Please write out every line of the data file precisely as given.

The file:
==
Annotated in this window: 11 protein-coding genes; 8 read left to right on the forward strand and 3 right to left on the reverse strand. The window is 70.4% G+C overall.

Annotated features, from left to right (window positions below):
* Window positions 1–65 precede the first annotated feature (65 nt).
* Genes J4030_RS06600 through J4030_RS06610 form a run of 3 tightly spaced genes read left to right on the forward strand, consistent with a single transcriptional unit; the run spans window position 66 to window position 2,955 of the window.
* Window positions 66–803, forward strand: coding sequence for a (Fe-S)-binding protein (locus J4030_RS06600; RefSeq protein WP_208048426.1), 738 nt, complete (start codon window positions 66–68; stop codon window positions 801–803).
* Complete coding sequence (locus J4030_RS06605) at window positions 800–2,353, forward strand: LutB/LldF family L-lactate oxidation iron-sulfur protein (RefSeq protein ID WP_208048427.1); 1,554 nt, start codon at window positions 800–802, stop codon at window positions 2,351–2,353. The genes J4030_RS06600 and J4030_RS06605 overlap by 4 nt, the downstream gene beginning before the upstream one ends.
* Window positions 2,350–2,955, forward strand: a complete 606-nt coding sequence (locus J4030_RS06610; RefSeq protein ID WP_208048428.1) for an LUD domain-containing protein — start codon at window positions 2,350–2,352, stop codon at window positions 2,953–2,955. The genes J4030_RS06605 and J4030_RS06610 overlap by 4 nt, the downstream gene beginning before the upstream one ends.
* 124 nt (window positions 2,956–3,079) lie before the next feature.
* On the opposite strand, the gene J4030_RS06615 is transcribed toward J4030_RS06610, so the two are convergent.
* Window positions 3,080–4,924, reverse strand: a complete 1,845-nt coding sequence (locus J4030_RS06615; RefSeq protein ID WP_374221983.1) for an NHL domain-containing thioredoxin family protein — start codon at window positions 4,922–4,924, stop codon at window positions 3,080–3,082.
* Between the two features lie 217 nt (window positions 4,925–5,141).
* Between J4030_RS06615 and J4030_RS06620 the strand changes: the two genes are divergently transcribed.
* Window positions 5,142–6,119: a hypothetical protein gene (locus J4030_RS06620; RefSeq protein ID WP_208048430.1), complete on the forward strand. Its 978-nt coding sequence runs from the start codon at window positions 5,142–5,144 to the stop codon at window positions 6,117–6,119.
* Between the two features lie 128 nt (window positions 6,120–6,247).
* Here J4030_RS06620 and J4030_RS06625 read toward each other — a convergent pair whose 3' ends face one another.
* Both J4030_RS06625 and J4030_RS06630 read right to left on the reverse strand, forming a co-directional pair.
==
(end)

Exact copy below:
Annotated in this window: 11 protein-coding genes; 8 read left to right on the forward strand and 3 right to left on the reverse strand. The window is 70.4% G+C overall.

Annotated features, from left to right (window positions below):
* Window positions 1–65 precede the first annotated feature (65 nt).
* Genes J4030_RS06600 through J4030_RS06610 form a run of 3 tightly spaced genes read left to right on the forward strand, consistent with a single transcriptional unit; the run spans window position 66 to window position 2,955 of the window.
* Window positions 66–803, forward strand: coding sequence for a (Fe-S)-binding protein (locus J4030_RS06600; RefSeq protein WP_208048426.1), 738 nt, complete (start codon window positions 66–68; stop codon window positions 801–803).
* Complete coding sequence (locus J4030_RS06605) at window positions 800–2,353, forward strand: LutB/LldF family L-lactate oxidation iron-sulfur protein (RefSeq protein ID WP_208048427.1); 1,554 nt, start codon at window positions 800–802, stop codon at window positions 2,351–2,353. The genes J4030_RS06600 and J4030_RS06605 overlap by 4 nt, the downstream gene beginning before the upstream one ends.
* Window positions 2,350–2,955, forward strand: a complete 606-nt coding sequence (locus J4030_RS06610; RefSeq protein ID WP_208048428.1) for an LUD domain-containing protein — start codon at window positions 2,350–2,352, stop codon at window positions 2,953–2,955. The genes J4030_RS06605 and J4030_RS06610 overlap by 4 nt, the downstream gene beginning before the upstream one ends.
* 124 nt (window positions 2,956–3,079) lie before the next feature.
* On the opposite strand, the gene J4030_RS06615 is transcribed toward J4030_RS06610, so the two are convergent.
* Window positions 3,080–4,924, reverse strand: a complete 1,845-nt coding sequence (locus J4030_RS06615; RefSeq protein ID WP_374221983.1) for an NHL domain-containing thioredoxin family protein — start codon at window positions 4,922–4,924, stop codon at window positions 3,080–3,082.
* Between the two features lie 217 nt (window positions 4,925–5,141).
* Between J4030_RS06615 and J4030_RS06620 the strand changes: the two genes are divergently transcribed.
* Window positions 5,142–6,119: a hypothetical protein gene (locus J4030_RS06620; RefSeq protein ID WP_208048430.1), complete on the forward strand. Its 978-nt coding sequence runs from the start codon at window positions 5,142–5,144 to the stop codon at window positions 6,117–6,119.
* Between the two features lie 128 nt (window positions 6,120–6,247).
* Here J4030_RS06620 and J4030_RS06625 read toward each other — a convergent pair whose 3' ends face one another.
* Both J4030_RS06625 and J4030_RS06630 read right to left on the reverse strand, forming a co-directional pair.